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Swarms, Phase Transitions, and Collective Intelligence (Paper 1); and A Nonequilibrium Statistical Field Theory of Swarms and Other Spatially Extended Complex Systems (Paper 2)

  • Mark M. Millonas
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    (Paper 1) A spacially extended model of the collective behavior of a large number of locally acting organisms is proposed in which organisms move probabilistically between local cells in space, but with weights dependent on local morphogenetic substances, or morphogens. The morphogens are in turn effected by the passage of an organism. The evolution of the morphogens, and the corresponding flow of the organisms constitutes the collective behavior of the group. Such models have various types of phase transitions and self-organizing properties controlled both by the level of the noise, and other parameters. The model is then applied to the specific case of ants moving on a lattice. The local behavior of the ants is inspired by the actual behavior observed in the laboratory, and analytic results for the collective behavior are compared to the corresponding laboratory results. It is hoped that the present model might serve as a paradigmatic example of a complex cooperative system in nature. In particular swarm models can be used to explore the relation of nonequilibrium phase transitions to at least three important issues encountered in artificial life. Firstly, that of emergence as complex adaptive behavior. Secondly, as an exporation of continuous phase transitions in biological systems. Lastly, to derive behavioral criteria for the evolution of collective behavior in social organisms. (Paper 2) A class of models with applications to swarm behavior as well as many other types of spatially extended complex biological and physical systems is studied. Internal fluctuations can play an active role in the organization of the phase structure of such systems. Consequently, it is not possible to fully understand the behavior of these systems without explicitly incorporating the fluctuations. In particular, for the class of models studied here the effect of internal fluctuations due to finite size is a renormalized {\it decrease} in the temperature near the point of spontaneous symmetry breaking. We briefly outline how these models can be applied to the behavior of an ant swarm.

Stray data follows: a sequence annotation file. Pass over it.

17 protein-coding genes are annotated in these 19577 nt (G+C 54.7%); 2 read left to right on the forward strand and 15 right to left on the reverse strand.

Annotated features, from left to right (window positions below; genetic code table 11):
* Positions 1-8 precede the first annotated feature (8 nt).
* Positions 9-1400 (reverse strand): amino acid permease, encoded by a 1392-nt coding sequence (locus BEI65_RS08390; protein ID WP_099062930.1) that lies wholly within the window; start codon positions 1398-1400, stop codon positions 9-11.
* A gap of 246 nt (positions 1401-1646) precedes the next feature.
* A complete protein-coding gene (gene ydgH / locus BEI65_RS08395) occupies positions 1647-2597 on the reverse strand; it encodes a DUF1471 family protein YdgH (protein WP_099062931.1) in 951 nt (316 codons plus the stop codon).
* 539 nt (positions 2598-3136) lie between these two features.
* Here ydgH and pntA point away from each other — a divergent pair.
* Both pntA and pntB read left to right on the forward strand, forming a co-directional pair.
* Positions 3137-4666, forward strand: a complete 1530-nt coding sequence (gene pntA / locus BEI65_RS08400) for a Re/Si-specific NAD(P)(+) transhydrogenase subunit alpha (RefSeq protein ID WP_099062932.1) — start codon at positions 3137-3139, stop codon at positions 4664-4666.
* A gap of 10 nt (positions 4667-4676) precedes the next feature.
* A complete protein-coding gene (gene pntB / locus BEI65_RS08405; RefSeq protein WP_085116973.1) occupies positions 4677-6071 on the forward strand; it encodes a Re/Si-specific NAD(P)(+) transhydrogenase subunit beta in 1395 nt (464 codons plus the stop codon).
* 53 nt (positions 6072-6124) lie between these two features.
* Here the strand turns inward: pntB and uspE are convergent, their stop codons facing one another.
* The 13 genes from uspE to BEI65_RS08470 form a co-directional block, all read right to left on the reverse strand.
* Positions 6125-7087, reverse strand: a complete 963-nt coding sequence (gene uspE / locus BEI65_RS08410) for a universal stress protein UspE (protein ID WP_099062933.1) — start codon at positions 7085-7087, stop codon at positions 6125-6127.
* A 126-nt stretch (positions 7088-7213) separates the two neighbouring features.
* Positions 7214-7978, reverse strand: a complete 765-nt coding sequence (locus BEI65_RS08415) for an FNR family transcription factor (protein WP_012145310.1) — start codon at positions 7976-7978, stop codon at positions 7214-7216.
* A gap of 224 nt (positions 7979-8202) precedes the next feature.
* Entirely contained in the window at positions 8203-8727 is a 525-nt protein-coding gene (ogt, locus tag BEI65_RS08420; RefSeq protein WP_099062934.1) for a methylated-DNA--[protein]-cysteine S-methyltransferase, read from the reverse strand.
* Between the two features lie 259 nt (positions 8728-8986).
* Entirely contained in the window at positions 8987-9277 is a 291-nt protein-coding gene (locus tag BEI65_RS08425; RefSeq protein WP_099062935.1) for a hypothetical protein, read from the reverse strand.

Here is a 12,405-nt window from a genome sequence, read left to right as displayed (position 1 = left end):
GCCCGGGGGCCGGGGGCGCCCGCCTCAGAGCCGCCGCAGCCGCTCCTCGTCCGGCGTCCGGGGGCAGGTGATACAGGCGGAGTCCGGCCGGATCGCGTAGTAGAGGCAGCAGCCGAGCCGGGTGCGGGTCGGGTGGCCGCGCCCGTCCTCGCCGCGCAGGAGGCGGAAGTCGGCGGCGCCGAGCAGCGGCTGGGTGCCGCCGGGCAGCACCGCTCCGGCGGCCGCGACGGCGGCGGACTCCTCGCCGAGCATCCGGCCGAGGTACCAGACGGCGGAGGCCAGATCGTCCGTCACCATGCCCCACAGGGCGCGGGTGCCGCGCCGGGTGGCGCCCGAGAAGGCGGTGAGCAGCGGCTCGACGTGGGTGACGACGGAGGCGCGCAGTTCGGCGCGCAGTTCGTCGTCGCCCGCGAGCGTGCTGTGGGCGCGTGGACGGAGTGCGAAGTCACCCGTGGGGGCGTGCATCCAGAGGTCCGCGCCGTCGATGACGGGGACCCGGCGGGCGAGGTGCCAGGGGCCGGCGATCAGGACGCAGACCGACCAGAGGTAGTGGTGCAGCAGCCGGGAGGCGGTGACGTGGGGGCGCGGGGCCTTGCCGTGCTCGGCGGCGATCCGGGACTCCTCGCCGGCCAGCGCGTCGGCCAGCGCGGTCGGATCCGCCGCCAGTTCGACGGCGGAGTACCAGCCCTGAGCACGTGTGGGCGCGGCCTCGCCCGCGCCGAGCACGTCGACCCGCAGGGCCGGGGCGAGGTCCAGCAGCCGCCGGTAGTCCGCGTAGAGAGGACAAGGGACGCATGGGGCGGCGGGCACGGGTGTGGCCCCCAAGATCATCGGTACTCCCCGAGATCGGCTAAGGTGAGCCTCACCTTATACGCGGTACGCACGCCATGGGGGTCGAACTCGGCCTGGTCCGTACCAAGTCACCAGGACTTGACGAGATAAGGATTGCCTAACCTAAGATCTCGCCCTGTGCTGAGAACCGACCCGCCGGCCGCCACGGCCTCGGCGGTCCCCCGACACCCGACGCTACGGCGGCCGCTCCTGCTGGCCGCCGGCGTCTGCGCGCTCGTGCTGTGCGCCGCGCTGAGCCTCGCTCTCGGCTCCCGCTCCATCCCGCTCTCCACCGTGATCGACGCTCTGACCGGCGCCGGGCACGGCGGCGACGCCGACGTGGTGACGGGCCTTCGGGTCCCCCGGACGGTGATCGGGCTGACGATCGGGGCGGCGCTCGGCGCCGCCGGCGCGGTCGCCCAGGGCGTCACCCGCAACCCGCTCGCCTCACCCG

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    Paper provided by Santa Fe Institute in its series Working Papers with number 93-06-039.

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    Date of creation: Jun 1993
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    Handle: RePEc:wop:safiwp:93-06-039
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